Mexico's Cemex gains breathing room on debt payment (Photo : Flickr )
Mexican cement maker Cemex moved closer on Tuesday to wrapping up an ambitious refinancing deal to push back payment of $7.2 billion of debt, and also announced a planned asset sale that would give the company much-needed breathing room.
Cemex said the vast majority of creditors had signed up for a debt swap that would also spread the payment burden over two years instead of one, news that boosted its shares 2 percent both on the Mexican stock exchange and in New York.
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The company also said it was looking to sell a minority stake in a Latin American unit, but did not give details of the size of the stake to be sold.
Investors have been anxious to hear specifics of planned asset sales by Cemex, which committed to pay down $1 billion in debt by the end of March 2013 as part of the debt exchange offer.
One of the world's biggest cement companies, Cemex was swamped by the 2008 U.S. housing meltdown shortly after paying out about $16 billion to buy Australian peer Rinker. It has been working its way out of deep debt obligations for the past three years.
In June, Monterrey-based Cemex SAB de CV (CMXCPO.MX)(CX.N) offered creditors a deal that called for a debt exchange, possible asset sales, a prepayment and revised financial covenants in a bid to push back the impact of the looming hit from debt obligations.
Cemex said some creditors had agreed to swap about $470 million worth of debt for new high-yield notes as part of the broader refinancing deal. The maximum offered in these instruments, which mature in 2018, was $500 million.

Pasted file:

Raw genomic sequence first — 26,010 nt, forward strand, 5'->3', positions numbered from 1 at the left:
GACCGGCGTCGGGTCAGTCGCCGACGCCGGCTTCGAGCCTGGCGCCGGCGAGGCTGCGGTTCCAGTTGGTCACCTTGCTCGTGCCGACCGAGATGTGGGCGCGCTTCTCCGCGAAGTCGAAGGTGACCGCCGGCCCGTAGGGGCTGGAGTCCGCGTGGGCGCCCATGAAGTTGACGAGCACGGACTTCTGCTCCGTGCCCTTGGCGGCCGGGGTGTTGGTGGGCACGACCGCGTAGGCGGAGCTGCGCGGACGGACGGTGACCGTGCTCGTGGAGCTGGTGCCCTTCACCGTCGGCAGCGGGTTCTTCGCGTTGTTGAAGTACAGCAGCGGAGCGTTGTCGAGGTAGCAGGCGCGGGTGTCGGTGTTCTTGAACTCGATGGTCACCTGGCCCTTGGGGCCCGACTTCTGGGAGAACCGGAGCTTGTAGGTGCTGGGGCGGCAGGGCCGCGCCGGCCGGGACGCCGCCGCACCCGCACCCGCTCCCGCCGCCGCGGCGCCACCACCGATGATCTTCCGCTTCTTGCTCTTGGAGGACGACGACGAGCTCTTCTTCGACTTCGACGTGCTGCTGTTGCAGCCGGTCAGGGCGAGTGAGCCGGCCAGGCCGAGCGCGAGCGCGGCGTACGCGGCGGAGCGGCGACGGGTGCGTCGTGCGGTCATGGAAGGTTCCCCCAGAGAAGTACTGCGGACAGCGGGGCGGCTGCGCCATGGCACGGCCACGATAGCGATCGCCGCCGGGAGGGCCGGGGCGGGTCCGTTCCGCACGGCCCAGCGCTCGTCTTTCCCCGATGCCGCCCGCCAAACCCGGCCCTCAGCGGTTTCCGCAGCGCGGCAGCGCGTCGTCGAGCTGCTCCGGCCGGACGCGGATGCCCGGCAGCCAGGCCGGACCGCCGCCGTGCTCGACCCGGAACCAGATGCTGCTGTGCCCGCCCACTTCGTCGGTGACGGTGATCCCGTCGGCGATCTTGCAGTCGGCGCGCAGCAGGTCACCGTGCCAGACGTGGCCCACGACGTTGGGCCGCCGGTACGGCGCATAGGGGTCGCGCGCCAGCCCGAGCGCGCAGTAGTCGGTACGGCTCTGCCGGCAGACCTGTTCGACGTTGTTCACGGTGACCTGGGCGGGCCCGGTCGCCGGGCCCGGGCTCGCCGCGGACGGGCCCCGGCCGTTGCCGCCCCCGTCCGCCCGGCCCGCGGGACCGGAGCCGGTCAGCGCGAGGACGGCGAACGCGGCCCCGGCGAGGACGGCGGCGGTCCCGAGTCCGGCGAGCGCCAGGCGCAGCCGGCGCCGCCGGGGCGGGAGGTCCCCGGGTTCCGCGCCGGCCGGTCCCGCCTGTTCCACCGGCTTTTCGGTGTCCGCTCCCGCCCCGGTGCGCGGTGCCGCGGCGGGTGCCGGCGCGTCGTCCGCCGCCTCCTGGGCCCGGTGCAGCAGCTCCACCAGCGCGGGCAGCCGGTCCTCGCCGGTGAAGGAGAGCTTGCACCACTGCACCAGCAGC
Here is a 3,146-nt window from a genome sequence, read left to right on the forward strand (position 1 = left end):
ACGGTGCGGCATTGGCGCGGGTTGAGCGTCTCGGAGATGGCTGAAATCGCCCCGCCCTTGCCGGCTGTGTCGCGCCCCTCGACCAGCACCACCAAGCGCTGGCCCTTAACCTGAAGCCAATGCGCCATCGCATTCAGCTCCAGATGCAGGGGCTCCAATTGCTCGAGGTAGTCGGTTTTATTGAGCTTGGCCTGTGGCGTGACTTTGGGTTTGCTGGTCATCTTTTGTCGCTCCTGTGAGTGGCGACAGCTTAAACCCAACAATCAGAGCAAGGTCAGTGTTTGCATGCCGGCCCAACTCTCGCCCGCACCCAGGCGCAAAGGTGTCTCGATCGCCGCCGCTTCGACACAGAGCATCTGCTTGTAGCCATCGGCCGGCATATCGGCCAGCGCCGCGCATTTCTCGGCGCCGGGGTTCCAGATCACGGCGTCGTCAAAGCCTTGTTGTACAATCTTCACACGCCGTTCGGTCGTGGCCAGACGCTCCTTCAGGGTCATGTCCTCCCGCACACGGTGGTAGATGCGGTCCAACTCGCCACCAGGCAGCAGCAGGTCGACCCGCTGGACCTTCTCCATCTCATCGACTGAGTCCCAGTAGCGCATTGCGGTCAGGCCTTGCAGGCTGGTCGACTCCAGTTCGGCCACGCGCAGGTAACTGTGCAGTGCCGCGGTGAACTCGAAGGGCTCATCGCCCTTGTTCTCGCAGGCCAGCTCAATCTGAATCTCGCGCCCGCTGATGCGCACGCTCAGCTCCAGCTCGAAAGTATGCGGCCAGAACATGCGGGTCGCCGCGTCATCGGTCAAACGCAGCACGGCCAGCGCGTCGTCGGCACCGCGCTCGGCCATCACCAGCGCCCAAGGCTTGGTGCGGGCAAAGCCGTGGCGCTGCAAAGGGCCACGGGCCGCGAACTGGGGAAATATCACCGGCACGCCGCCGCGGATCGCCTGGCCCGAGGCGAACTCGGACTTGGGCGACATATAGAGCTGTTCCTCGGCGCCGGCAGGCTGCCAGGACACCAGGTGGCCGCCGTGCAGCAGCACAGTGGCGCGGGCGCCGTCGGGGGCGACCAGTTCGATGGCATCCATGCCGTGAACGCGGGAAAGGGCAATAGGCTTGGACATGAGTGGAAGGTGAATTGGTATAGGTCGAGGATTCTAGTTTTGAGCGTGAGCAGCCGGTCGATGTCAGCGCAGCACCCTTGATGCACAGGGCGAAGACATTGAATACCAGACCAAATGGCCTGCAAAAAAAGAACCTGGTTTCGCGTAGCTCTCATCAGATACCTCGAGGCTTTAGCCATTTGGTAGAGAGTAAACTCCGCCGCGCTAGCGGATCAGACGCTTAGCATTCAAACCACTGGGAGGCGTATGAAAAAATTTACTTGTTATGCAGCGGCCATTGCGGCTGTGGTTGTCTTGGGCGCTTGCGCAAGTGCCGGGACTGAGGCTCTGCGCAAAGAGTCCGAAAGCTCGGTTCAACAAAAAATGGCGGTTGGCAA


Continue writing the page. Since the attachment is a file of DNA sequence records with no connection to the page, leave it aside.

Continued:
Cemex also said about 90 percent of lenders had said they were willing to participate in an exchange of the rest of the debt, pushing the maturity back to 2017, a rate that already allows the company to move ahead with the deal.
"This pretty much puts Cemex on the finish line of the most important financial refinancing in years to come," said Banorte-Ixe analyst Carlos Hermosillo in a report. "It considerably improves its maturity and risk profile and ... combined with the expected improvement in the operating performance of its U.S. unit, we reiterate our buy recommendation on Cemex."
The company also said it would give creditors an extra two weeks, until September 7, to decide whether to participate in the debt exchange. While the company aims to close on that date, the deadline could be extended again, Maher Al-Haffar, Cemex's vice president of corporate communications and investor relations, told Reuters.
The June deal also proposed amortizations of $500 million on February 2014, $250 million on June 2016, and $250 million on December 2016.
Al-Haffar said the company was still studying which assets, if any, could be sold as part of the refinancing deal but declined to elaborate. Management has floated the idea, a first for the company, of selling minority stakes in some countries to raise cash for next year's $1 billion paydown.
Cemex said later on Tuesday that it would look to list shares in its Cemex Latam unit in Colombia and offer a private placement to investors outside of that country. The Cemex Latam unit would include assets in Central and South America but not Mexico, the company said.
The new agreement will contain revised financial covenants too, which keep tabs on the company's cash generation versus its funded debt, or the sum included in a 2009 refinancing deal.
Cemex shares were up 1.9 percent at $7.89 in New York at midday on Tuesday. The stock was up 2.3 percent at 10.32 pesos ($0.79) in Mexican trading.